It's all in how you carve it... defining a cameo
A cameo is the opposite of an intaglio. It is a portrait or scene carved in relief with a contrasting colored background, while an intaglio's design is incised or engraved into a material. Compare these two rings from the Victoria and Albert Museum in London. The cameo is carved into a layered agate triplet and depicts a scene with Theseus and the slain Minotaur. The late Roman intaglio is carved into onyx and features the Greek hero Ganymede, cup bearer to Zeus.
Cameo: Origin of the Word
Sir Wallis Budge (1857 – 1934), an English Egyptologist, Orientalist, and philologist, theorized that the word "cameo" is derived from "kame'o," a word used in kabbalistic language to signify a "magical square" -- a kind of talisman whereupon magical spells were carved.
Cameos... a long -- very long -- history
The cameo tradition is ancient: the birthplace of the cameo was in Alexandria, Egypt, somewhere around 300 B.C. However some researchers claim that the cameo's origins are even older, dating back to early carving traditions when petroglyphs — figures carved into rock — were used to record significant events and communicate information. Guess when that was? Around 15,000 B.C.!
In more recent ancient times, cameos were a highly developed art form that involved carving details on multilayered gemstones or colored glass so as to leave a white surface in relief against a dark background. Just think! The antique methods of engraving hardstone cameos were similar to techniques we use today. The stones were carved using a drill with changeable heads and a bow wrapped around the drill shaft that was drawn back and forth to make it rotate.
Shown here is an ancient Roman agate cameo set in a modern ring of hammered gold. The cameo is sculpted in high relief with the facing head of Medusa, her face framed by serpentine locks with two short wings above her forehead. The agate is circa 2nd century A.D. From the Betteridge Collection.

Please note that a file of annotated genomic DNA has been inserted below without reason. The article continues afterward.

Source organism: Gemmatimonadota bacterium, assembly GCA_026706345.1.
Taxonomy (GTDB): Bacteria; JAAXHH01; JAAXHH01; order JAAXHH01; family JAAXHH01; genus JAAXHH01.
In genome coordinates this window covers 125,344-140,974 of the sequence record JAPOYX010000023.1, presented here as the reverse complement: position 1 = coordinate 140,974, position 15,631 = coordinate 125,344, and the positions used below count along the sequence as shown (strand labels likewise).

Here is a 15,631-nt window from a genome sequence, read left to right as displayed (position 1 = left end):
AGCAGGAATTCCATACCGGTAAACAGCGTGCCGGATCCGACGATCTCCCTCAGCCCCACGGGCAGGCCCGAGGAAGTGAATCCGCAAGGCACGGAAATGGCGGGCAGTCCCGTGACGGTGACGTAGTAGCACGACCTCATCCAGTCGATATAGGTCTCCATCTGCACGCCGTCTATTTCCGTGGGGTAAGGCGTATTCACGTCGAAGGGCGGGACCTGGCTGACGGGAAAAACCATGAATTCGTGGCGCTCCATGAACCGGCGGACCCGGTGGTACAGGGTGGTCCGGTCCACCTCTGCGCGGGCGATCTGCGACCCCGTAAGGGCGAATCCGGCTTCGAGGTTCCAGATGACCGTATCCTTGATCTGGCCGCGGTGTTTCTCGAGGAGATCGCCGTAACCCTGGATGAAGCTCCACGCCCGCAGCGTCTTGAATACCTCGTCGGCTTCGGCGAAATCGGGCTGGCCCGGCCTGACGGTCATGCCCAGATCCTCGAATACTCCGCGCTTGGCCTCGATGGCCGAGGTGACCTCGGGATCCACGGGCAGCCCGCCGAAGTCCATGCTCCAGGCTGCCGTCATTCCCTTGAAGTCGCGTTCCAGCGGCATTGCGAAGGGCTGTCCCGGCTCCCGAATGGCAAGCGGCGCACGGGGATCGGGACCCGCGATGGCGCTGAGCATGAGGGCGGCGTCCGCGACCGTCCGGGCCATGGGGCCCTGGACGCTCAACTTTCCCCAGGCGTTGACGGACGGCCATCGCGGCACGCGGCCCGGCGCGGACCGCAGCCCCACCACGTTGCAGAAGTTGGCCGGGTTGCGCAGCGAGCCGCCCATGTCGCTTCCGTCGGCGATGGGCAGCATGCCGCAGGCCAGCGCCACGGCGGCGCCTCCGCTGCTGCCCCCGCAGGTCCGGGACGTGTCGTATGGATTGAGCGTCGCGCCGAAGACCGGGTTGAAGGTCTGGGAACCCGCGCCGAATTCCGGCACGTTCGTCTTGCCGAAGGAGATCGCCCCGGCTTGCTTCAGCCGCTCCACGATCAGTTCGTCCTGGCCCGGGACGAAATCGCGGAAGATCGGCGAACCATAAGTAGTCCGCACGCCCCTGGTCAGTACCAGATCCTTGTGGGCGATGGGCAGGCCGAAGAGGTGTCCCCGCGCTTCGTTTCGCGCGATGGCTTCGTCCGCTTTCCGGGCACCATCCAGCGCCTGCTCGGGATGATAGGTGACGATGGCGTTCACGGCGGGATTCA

Cameos... a Renaissance thing
Using shells for cameo carving became widespread during the Renaissance. Most Renaissance shell cameos were white with a grayish background and were carved from mussel or cowry shells.
Directory to the Renaissance Cameo Slideshow
- Conch shell
- Mussel shell
- Shell cameo carved with Cadmus and the dragon. France. 16th Century. From The State Hermitage Museum.
- Cameo carved in shell depicting Mars and Venus. From France. After 1503. From The State Hermitage Museum.
- 16th Century carved in shell illustrating the Tiburtine Sibyl and the Emperor Augustus. Made in France or Germany. From The State Hermitage Museum.
Cameos were also found in those mysterious cabinets of curiosity which came into vogue during the Renaissance period -- along with automata, giants' bones, mineral specimens, sepia chiaroscuro woodcuts, curious weapons, and unicorn horns.
Cameos for all... or Cameos in the Victorian Era
Some sources say that the Empress Josephine was responsible for bringing cameos back into fashion and paving the way for their popularity during Victorian times. It's possible, she certainly liked cameos and she certainly had an influence on the popularity of many wondrous things (such as roses) but it is more likely that once artisans began carving cameos from shell (see above), they became much more accessible... that is affordable. Here's the story.
Prior to the 1800s, a cameo carved from a semi-precious stone was still a rare and treasured possession. So cherished they were, as we mentioned, included in curiosity cabinet collections. But the cameos carved by Italian artisans from shell were much easier to create. They advanced their techniques toward production carving. Thus cameos became more affordable and more accessible, at least to folks who could travel to Italy... like the upper class Victorians taking their traditional "Grand Tour." Travelers would often return home with Italian-carved shell cameo necklaces, rings, and earrings.
Cameos... not just a lexicon of the past
Cameos are still in creation today and still exciting if you look in the right places. Yes, you can find retro pieces made in various plastic materials. They have their place and are not necessarily a fashion no-no. But there are also -- still -- exquisite works of art coming into cameo-being. Cameos featuring delicate, wind-blown females, whimsical fairy-tale scenes, and fiery dragons. And today, you don't have to be satisfied with what used to be termed as the "mysterious woman" showcased in a cameo, you can have a cameo custom-carved to set yourself or someone you love "in stone." We don't offer this service at Grimballs, we're just saying... cameos are still cool.
- This sardonyx cameo portrait of the Emperor Augustus was made ca. A.D. 41–54!
- Here is a sardonyx cameo of a double capricorn with a portrait of the emperor Augustus. From the Met Museum.
- This onyx cameo is engraved with Eros playing the flutes. Greek, 1st - 2nd Century AD. From the British Museum.